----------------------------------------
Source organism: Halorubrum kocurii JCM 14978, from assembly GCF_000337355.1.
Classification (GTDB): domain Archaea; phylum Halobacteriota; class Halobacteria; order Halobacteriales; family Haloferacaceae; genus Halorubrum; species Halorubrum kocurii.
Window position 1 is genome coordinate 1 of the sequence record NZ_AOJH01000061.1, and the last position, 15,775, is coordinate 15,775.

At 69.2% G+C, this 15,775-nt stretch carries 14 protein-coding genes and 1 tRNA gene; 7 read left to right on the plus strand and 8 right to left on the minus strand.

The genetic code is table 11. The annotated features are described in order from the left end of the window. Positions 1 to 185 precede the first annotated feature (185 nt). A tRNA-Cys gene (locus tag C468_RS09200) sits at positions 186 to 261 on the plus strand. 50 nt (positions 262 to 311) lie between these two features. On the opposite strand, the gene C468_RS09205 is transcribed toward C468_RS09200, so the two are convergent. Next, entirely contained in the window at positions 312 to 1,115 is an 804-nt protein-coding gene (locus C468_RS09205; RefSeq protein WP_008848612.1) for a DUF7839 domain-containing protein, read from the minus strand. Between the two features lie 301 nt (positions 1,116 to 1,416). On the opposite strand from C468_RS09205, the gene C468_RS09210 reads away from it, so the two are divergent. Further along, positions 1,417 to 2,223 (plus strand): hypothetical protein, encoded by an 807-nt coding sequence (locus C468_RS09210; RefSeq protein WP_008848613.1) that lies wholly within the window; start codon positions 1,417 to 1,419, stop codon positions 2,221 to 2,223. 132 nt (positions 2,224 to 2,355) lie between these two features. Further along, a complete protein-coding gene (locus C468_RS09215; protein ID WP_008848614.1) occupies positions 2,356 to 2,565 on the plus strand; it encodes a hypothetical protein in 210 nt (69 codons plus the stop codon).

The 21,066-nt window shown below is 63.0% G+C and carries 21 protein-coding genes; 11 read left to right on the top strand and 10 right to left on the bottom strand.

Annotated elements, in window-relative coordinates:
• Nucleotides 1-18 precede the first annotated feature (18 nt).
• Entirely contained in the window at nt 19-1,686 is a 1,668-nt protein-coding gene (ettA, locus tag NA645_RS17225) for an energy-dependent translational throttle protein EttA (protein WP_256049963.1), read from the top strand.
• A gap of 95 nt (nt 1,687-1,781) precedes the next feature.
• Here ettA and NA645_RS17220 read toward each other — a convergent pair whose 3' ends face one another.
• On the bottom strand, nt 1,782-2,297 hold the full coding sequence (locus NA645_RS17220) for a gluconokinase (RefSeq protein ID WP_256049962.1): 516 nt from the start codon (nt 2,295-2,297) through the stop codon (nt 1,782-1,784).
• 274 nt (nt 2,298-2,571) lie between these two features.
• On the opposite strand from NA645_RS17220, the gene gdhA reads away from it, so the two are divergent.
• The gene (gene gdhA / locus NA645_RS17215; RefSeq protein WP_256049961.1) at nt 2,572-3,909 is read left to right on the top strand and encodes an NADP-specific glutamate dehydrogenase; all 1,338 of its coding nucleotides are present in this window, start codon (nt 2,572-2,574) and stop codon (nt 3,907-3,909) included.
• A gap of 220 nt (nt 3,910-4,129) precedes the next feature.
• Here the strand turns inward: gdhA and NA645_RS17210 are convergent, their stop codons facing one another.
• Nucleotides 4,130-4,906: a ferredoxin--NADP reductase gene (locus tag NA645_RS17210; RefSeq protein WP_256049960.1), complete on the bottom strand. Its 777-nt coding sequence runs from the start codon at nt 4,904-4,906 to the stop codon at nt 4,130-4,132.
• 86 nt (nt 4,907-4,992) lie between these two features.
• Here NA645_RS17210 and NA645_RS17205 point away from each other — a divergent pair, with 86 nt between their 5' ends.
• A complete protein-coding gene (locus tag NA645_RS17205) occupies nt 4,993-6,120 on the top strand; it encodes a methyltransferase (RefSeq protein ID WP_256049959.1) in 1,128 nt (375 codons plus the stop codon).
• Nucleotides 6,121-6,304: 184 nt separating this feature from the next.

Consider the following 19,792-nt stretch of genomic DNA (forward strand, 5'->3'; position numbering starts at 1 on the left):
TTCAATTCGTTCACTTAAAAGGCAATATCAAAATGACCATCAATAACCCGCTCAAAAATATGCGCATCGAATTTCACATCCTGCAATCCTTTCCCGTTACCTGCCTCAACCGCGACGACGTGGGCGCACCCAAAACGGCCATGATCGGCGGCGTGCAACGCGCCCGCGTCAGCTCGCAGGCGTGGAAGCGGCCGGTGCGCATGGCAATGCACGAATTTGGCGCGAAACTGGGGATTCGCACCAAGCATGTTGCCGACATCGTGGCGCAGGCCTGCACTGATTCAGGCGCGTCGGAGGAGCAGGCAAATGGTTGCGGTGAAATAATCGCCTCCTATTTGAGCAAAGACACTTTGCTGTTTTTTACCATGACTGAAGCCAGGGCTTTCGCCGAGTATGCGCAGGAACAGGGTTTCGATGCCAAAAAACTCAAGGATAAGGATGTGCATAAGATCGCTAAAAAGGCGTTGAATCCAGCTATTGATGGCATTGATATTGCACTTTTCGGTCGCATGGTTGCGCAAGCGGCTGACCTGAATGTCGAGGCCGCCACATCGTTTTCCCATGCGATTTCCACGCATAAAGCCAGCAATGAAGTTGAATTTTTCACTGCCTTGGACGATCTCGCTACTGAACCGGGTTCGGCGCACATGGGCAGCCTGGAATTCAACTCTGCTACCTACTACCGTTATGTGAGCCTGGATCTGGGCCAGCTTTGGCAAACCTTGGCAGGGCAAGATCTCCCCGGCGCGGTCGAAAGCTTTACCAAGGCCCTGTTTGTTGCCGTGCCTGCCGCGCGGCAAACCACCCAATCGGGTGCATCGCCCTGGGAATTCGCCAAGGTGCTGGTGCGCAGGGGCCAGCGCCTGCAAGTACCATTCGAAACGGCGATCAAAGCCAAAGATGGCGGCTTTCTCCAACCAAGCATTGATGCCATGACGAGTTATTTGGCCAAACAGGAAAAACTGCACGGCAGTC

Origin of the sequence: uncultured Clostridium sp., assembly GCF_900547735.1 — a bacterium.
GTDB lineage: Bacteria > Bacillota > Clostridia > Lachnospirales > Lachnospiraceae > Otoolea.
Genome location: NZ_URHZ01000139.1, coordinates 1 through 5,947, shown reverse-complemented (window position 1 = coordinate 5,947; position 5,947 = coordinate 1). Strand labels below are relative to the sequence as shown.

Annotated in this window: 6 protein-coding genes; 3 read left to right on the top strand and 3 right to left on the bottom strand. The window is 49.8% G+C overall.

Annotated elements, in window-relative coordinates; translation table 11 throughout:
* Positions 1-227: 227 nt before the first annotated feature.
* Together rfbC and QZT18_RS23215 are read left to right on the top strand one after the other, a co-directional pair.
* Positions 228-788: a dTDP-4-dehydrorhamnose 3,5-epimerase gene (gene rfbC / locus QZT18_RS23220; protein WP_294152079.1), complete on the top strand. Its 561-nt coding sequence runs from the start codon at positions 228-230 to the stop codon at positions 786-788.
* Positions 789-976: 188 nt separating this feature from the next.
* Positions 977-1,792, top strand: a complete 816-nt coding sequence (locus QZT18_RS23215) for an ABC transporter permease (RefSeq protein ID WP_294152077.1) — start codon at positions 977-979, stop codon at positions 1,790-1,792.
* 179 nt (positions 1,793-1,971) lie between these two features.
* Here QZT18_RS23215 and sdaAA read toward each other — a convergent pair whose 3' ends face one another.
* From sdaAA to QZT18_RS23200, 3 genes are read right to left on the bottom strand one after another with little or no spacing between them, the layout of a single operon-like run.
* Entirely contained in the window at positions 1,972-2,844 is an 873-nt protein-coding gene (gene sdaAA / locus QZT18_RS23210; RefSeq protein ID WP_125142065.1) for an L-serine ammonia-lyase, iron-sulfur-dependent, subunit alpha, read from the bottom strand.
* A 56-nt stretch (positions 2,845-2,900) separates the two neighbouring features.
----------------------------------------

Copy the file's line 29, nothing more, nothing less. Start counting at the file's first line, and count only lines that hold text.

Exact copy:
Annotated elements, in window-relative coordinates; translation table 11 throughout: